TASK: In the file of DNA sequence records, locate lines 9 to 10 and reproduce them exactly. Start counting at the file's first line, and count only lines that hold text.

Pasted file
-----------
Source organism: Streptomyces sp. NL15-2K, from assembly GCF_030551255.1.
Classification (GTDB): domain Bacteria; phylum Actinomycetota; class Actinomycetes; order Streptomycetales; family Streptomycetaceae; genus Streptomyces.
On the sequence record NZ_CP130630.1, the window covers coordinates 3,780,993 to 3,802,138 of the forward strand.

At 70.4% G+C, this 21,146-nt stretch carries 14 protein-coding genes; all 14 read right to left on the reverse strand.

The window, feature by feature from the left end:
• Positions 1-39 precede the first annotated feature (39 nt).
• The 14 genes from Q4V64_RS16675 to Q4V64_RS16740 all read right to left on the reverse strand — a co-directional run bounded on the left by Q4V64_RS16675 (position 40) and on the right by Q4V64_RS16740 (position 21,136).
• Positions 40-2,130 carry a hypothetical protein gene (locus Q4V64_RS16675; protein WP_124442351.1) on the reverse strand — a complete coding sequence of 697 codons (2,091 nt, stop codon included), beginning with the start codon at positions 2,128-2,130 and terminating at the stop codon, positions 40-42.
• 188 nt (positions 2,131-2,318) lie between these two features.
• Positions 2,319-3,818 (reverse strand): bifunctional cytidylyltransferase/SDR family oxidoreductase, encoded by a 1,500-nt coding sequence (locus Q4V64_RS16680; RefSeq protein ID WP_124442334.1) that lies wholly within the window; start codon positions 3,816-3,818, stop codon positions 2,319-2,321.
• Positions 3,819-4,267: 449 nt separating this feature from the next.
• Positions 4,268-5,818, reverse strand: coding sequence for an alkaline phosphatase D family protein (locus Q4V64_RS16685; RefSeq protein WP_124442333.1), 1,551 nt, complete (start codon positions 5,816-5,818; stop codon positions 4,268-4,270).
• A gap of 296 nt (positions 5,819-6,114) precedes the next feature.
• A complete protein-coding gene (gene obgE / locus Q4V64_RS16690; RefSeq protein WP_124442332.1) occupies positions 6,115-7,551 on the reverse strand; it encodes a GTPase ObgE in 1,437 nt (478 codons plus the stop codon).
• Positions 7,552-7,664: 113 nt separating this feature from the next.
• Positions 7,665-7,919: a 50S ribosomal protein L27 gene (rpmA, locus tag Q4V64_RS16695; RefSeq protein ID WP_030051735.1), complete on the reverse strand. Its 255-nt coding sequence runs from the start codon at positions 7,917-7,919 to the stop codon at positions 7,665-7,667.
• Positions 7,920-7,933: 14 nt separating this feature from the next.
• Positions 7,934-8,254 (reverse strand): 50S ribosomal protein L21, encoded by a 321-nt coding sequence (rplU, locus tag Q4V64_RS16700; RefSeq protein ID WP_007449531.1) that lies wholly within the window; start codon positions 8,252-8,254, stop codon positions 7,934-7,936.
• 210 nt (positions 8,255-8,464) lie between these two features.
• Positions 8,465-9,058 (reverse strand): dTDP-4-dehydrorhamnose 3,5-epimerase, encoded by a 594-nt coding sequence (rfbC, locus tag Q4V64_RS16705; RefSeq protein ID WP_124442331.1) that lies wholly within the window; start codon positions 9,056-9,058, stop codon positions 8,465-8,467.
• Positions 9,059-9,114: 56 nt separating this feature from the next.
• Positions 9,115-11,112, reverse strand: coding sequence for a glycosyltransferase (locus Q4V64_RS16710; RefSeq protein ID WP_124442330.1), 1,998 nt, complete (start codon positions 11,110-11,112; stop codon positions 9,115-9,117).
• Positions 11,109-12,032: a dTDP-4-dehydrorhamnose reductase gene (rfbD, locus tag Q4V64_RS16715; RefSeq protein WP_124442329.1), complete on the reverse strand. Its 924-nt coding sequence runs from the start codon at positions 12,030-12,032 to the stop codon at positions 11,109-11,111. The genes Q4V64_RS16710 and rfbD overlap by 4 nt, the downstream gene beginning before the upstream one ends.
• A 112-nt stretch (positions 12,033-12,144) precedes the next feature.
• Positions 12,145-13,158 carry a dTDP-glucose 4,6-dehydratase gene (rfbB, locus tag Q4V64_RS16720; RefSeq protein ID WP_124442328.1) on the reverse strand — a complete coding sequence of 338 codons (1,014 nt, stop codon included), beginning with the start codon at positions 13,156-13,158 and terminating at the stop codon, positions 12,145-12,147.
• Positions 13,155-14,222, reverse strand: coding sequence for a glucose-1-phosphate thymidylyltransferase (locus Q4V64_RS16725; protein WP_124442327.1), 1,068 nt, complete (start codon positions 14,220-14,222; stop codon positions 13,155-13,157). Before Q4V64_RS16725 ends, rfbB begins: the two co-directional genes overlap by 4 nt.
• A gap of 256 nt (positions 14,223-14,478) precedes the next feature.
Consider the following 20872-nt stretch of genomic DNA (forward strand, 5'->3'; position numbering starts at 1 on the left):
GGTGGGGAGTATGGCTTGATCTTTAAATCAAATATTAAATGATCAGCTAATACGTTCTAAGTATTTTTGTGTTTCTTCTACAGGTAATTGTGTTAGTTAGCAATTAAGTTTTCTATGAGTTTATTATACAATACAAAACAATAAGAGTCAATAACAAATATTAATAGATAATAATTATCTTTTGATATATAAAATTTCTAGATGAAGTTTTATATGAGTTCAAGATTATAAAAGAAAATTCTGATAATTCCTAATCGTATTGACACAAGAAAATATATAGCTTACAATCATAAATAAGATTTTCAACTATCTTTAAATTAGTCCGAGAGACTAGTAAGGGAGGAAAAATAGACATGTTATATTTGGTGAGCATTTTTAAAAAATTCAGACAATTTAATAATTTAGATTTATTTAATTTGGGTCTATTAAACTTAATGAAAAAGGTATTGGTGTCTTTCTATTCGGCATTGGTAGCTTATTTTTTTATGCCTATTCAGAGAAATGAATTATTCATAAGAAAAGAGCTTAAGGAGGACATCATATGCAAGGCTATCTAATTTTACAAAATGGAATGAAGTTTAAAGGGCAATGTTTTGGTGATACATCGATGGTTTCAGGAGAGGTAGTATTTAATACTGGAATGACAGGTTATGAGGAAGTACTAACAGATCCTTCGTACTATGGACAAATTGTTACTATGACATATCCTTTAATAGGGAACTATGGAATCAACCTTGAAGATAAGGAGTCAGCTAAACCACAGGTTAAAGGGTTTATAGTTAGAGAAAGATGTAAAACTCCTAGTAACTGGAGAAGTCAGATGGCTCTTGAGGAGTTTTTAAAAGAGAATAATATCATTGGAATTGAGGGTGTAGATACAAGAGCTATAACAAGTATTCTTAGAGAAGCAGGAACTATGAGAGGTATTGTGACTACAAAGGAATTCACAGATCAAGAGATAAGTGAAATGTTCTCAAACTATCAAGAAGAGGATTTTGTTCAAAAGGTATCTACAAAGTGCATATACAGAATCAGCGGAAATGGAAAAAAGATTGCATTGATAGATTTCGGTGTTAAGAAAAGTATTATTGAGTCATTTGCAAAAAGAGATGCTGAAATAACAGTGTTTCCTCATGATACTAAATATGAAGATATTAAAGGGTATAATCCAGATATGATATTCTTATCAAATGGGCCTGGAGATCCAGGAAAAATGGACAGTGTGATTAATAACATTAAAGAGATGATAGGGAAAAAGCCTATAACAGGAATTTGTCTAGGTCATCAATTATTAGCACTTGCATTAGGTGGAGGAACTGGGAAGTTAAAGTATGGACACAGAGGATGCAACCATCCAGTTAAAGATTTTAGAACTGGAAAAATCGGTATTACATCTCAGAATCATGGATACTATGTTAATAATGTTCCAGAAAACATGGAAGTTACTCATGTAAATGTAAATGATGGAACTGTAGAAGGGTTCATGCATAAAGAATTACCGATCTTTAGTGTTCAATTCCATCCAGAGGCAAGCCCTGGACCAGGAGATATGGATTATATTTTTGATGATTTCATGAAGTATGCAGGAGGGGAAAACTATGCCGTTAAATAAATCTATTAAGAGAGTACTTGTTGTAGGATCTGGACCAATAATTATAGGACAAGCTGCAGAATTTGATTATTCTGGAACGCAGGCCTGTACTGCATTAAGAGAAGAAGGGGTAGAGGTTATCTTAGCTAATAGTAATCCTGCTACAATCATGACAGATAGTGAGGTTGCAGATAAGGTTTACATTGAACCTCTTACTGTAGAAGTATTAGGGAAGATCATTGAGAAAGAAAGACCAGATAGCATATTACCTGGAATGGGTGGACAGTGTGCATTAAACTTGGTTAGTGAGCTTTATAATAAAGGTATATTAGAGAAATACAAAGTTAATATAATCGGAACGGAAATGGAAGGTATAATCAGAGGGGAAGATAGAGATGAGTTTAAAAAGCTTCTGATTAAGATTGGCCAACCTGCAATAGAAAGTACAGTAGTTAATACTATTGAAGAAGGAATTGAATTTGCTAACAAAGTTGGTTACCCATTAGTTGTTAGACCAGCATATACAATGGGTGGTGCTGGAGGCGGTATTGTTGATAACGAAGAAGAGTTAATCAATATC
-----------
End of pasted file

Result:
• 188 nt (positions 2,131-2,318) lie between these two features.
• Positions 2,319-3,818 (reverse strand): bifunctional cytidylyltransferase/SDR family oxidoreductase, encoded by a 1,500-nt coding sequence (locus Q4V64_RS16680; RefSeq protein ID WP_124442334.1) that lies wholly within the window; start codon positions 3,816-3,818, stop codon positions 2,319-2,321.